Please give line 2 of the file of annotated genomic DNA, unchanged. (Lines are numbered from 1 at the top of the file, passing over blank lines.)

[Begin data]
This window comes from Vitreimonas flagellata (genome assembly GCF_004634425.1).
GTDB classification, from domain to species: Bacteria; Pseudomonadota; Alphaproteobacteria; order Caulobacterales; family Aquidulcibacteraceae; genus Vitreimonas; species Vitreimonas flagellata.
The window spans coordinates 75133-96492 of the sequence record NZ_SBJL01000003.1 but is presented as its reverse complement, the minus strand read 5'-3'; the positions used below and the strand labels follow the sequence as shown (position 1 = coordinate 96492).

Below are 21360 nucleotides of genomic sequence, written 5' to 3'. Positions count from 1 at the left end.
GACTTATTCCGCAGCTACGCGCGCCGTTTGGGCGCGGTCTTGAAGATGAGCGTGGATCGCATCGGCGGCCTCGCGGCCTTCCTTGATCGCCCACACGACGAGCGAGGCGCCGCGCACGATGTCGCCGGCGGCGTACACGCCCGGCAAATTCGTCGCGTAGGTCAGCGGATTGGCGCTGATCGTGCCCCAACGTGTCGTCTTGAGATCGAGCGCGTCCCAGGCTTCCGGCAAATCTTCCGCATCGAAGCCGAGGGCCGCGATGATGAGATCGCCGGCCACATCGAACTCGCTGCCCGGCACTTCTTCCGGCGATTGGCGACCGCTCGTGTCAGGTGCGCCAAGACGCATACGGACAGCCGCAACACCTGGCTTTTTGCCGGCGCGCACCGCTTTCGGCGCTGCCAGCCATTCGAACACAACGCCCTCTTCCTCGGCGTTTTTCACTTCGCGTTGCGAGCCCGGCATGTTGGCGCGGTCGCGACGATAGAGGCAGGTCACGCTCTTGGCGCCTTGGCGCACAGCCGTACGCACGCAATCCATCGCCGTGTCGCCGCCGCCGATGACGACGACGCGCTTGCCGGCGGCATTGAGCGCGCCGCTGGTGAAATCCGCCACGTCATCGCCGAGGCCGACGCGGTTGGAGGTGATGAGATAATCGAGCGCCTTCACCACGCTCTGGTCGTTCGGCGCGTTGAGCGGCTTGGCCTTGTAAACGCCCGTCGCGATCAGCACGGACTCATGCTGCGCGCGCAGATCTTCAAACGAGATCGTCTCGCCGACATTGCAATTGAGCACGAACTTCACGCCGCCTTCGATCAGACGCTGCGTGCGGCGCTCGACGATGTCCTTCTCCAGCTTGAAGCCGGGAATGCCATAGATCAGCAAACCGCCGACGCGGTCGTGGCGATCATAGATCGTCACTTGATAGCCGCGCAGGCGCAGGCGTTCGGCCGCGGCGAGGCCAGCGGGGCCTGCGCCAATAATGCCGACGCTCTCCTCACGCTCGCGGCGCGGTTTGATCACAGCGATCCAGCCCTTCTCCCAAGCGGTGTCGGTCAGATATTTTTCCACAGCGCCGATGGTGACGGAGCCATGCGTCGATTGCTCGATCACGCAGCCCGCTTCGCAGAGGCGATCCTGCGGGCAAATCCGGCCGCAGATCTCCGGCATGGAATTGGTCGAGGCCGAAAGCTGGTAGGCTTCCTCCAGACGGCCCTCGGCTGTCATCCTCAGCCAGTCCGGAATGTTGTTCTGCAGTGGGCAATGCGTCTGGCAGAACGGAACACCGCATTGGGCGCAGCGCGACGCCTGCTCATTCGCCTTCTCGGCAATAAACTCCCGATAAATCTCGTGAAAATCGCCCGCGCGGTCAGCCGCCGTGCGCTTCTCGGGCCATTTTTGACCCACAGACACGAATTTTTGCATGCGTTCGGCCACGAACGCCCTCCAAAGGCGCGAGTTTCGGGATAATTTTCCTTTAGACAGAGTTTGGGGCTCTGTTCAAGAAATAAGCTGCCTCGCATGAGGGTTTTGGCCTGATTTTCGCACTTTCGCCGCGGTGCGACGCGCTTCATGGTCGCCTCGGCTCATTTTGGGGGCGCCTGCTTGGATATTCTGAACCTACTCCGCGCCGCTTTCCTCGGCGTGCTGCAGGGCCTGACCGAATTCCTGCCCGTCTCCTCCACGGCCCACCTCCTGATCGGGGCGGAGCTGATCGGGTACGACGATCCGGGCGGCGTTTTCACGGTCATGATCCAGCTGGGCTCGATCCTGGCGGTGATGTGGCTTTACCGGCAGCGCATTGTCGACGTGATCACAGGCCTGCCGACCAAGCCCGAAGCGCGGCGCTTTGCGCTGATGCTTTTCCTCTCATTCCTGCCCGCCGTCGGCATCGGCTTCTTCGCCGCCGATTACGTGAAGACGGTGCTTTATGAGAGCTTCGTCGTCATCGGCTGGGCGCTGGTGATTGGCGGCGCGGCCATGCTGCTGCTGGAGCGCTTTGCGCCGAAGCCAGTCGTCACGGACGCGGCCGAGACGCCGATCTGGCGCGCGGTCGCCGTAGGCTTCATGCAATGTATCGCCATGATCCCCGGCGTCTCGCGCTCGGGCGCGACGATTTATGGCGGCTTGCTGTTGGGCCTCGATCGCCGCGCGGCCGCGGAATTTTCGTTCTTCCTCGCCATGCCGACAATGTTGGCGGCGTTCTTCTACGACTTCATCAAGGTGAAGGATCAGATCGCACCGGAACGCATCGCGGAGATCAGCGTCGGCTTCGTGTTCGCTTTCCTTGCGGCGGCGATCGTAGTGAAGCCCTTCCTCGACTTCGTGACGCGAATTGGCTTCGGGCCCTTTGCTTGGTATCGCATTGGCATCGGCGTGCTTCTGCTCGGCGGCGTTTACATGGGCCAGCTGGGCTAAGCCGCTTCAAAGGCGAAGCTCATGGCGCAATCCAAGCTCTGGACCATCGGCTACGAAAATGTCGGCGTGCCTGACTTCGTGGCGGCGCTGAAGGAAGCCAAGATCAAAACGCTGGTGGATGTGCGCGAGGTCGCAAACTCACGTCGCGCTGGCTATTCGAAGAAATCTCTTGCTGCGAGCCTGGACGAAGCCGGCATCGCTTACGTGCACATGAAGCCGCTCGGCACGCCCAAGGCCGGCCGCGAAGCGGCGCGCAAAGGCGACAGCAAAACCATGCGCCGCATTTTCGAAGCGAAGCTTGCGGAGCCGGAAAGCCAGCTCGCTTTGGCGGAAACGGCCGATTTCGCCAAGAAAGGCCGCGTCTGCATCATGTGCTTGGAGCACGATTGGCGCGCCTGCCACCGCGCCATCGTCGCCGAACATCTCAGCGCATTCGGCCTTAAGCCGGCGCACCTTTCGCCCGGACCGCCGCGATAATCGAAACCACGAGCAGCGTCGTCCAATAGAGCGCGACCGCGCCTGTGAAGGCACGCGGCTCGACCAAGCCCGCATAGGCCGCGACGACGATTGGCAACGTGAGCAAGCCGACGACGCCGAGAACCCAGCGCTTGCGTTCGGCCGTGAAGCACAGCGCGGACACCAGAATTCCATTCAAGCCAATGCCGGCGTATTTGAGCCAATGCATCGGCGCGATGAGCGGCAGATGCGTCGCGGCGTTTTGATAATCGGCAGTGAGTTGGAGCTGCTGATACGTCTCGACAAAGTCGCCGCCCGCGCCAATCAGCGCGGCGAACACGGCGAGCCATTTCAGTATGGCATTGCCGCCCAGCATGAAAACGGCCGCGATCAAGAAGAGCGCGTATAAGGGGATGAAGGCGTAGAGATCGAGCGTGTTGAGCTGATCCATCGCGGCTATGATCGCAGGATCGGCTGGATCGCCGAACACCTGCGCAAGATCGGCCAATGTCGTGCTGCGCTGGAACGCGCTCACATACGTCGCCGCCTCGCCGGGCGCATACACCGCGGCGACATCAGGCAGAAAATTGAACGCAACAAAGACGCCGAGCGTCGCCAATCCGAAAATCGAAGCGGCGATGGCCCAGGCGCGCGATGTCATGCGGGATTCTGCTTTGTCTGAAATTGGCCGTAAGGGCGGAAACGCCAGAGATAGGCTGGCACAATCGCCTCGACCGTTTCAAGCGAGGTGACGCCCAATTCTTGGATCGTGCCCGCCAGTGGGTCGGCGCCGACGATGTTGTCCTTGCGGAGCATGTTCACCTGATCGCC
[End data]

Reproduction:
GTDB classification, from domain to species: Bacteria; Pseudomonadota; Alphaproteobacteria; order Caulobacterales; family Aquidulcibacteraceae; genus Vitreimonas; species Vitreimonas flagellata.